The next workshop we attended was the Church Leadership class. The presenters did an excellent job. They were thorough, knowledgeable, tactful and faithful in their presentations. My parents loved this class. It was so well done.
We attended several other classes, all of which were informative and moving. In just about every class, my parents shed tears. Throughout the day, my dad kept saying things like, “I had no idea. I had no idea.” And, “I feel like I’m seeing with new eyes.” And, “There is so much pain here, but so much love, faith and strength.” People came up to my parents constantly, introducing themselves, thanking them for coming and making them feel welcome. A dear friend of mine said to my parents, “You give me hope for my parents. That maybe one day they will come with me to Affirmation.” Another friend came up to my parents with tears rolling down his cheeks and said, “I’m alive because of your daughter. Thank you for raising her the way you did.” There was a sweet lesbian girl there who lives close to where my parents live. She was attending Affirmation for the first time. She looked uncomfortable and a little distressed, which isn’t uncommon. I saw my mom go up to her and just start talking with her. She asked her about herself and how she was doing. It was such a proactive conversation for my mom to initiate. It was so wonderful to see.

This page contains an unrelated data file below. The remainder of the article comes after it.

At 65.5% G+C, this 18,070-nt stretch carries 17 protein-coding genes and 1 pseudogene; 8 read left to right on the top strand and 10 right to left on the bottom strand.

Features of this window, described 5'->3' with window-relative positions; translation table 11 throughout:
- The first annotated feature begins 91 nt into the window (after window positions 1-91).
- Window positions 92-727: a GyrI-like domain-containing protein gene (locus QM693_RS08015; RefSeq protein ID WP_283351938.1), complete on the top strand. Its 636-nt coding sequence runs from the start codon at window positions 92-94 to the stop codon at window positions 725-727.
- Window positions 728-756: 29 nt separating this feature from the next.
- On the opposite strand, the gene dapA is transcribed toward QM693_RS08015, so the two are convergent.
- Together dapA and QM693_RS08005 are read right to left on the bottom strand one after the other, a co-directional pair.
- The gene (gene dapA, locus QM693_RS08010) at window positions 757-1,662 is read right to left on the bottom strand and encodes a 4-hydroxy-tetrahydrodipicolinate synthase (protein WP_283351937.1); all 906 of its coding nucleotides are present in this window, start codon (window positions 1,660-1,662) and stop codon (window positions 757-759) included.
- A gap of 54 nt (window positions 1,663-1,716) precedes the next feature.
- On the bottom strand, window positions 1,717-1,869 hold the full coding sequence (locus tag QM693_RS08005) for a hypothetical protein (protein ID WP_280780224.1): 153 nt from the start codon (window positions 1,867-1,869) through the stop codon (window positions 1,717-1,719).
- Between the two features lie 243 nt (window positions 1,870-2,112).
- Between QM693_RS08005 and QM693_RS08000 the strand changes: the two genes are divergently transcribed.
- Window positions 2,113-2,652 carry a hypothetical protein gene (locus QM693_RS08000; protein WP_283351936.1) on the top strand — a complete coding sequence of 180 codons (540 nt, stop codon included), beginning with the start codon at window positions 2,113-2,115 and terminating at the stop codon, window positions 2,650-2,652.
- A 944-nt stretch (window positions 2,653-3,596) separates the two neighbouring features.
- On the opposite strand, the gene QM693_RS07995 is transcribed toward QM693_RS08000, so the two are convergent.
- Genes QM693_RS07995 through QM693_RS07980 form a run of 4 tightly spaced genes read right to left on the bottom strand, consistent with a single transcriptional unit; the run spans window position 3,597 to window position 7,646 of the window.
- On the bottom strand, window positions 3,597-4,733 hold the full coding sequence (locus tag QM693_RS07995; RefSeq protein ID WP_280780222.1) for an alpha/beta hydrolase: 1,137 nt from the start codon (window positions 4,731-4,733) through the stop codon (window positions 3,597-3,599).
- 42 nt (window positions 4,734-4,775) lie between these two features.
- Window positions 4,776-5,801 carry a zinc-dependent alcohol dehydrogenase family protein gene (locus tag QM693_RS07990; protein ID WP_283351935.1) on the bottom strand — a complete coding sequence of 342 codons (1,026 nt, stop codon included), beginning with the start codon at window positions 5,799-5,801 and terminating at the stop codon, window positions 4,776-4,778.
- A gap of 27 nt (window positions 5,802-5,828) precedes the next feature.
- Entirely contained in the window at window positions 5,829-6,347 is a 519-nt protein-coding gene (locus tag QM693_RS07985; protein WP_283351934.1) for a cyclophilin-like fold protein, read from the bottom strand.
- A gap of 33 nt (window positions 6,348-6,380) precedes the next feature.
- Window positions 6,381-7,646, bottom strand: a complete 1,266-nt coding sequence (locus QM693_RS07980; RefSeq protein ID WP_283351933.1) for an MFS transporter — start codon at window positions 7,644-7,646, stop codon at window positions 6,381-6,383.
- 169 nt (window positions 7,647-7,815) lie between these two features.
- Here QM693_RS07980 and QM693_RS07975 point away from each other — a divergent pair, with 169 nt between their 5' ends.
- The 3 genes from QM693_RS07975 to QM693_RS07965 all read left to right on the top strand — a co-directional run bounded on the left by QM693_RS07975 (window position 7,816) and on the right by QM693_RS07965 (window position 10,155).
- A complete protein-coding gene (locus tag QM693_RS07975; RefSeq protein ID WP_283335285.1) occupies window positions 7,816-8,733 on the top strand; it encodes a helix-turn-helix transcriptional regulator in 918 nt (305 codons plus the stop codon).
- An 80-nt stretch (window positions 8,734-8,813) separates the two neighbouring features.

They cried through a lot of the Sunday morning meeting. The talks, music and testimonies shared were really touching and deeply spiritual. They had to leave to travel home soon after this meeting ended. Before they left, I hugged them both and was crying so hard I could barely talk. I thanked them for coming and told them I didn’t know how to express how much it meant to me to have them there. How much it meant to Jordan. The healing and repair that happened in this moment is beyond description.
I want to share a couple text messages that they sent me.